Labor-led opposition to President Reagan's recommended budget cuts began to take concrete shape yesterday as the United Mine Workers announced a two-day protest strike and a giant coalition of unions and other groups revealed its plans to resist the proposals.
The mine workers said they will strike March 9 and 10 to demonstrate their anger over proposed reductions in the trust fund that aids victims of black lung disease. The new "Budget Coalition" that presented itself at a news conference at AFL-CIO headquarters here has the broader goal of fighting most of the cuts Reagan wants to make in social welfare and jobs programs.
Yesterday's events appeared to signal an end to the relative honeymoon the new administration has been enjoying since Reagan unveiled his economic plan 10 days ago. It is the first major organized opposition to have emerged.
Lane Kirkland, president of the AFL-CIO, read the coalition's initial policy declaration for reporters and television cameras. "These [administration] proposals do not set forth a period of belt-tightening shared by all, after which America can again grow and prosper at all levels of our society," Kirkland said. "Instead, many vital programs are marked for extinction and others will be hopelessly crippled."
Reagan's proposed cuts "could wreak great damage to the fabric of this nation," Kirkland declared, insisting that the president's program "will not solve" the problems of high inflation, high interest rates, high energy costs and high unemployment.
The Budget Coalition has a diverse membership that includes the United Auto Workers, the National Education Association, the League of Women Voters, the National Association for the Advancement of Colored People, the Consumer Federation of America, the American Agriculture Movement, the U.S. Catholic Conference, the National Council on Senior Citizens, the National Urban League and the Sierra Club. In all, 157 different groups signed the coalition's initial statement.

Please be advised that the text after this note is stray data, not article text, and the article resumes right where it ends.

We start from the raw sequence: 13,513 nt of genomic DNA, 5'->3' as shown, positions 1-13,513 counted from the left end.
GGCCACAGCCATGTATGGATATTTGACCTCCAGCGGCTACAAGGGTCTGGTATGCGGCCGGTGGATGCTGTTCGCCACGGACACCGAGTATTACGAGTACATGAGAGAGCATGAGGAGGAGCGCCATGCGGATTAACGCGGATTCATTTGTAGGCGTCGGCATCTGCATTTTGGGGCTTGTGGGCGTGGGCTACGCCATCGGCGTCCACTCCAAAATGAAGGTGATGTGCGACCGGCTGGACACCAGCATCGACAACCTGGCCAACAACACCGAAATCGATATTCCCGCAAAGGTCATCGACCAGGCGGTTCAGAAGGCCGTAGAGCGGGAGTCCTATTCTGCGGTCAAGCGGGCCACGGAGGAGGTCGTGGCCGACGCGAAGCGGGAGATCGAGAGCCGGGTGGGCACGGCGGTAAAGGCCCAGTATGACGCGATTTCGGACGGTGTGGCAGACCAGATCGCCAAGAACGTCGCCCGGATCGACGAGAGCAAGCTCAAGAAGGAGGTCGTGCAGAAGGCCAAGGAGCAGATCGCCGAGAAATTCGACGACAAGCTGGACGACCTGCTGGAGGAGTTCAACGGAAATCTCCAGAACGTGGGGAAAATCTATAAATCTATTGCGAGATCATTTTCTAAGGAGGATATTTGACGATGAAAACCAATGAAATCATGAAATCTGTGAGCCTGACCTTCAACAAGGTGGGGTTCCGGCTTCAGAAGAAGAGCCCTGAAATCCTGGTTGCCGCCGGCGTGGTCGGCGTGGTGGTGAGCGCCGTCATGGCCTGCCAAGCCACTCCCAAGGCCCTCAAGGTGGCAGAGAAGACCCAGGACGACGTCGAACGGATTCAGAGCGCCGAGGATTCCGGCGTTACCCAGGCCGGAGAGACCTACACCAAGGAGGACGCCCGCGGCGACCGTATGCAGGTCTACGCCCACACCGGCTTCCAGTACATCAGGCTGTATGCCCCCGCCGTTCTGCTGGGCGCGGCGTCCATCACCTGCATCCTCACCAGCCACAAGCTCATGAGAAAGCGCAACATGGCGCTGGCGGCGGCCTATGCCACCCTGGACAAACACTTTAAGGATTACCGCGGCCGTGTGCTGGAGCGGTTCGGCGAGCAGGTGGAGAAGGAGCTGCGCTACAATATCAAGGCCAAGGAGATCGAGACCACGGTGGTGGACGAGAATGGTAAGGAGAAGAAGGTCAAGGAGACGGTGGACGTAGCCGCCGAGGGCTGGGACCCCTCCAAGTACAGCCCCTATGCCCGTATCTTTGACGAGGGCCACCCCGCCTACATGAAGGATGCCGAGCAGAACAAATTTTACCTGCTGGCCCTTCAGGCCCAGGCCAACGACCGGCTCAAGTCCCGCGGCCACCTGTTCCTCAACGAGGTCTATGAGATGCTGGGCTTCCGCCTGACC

After yesterday's news conference, representatives of member organizations met to discuss cooperative lobbying efforts to save the programs they care about. Kirkland said member groups would cooperatively lobby for each other as well as for their own favorite programs
Representatives of a number of member groups spelled out their quarrels with Reagan's plans. One of the most emotional was Marvin Meek, national chairman of the American Agriculture Movement, who told the gathering he had campaigned for Reagan in 34 agricultural states last fall "because he promised to life the grain embargo and return profitability to farming." Meek said his group felt Reagan had abandoned his promises.
The American Federation of State, County and Municipal Employes announced formation of another anti-cuts coalition yesterday, this one aimed solely at protecting the Medicaid program that finances health care for the poor.
Complaining about another aspect of the proposed budget cuts, former commissioner of internal revenue Sheldon Cohen said that the new administration is being penny-wise but pound-foolish by ordering the Internal Revenue Service to reduce its staff.
"The rule of thumb," Cohen told a reporter, "is that $1 spent on the IRS staff has a marginal return of at least 6 to 1" because of extra tax revenues extra agents can collect.
Cohen said that known tax liabilities of more than $10 billion -- probably $15 billion -- exist that are not collectible because IRS doesn't have enough agents to send out.
Last night, however, it was reported that IRS had reached a compromise with the Office of Management and Budget. The staff cuts will be smaller and in return OMB will accept the Treasury Department's higher estimate of how much revenue each agent can collect. This will help the administration to show higher revenue estimates than otherwise, offsetting to some extent the expected revenue loss because of the president's decision to rule out a gasoline tax increase.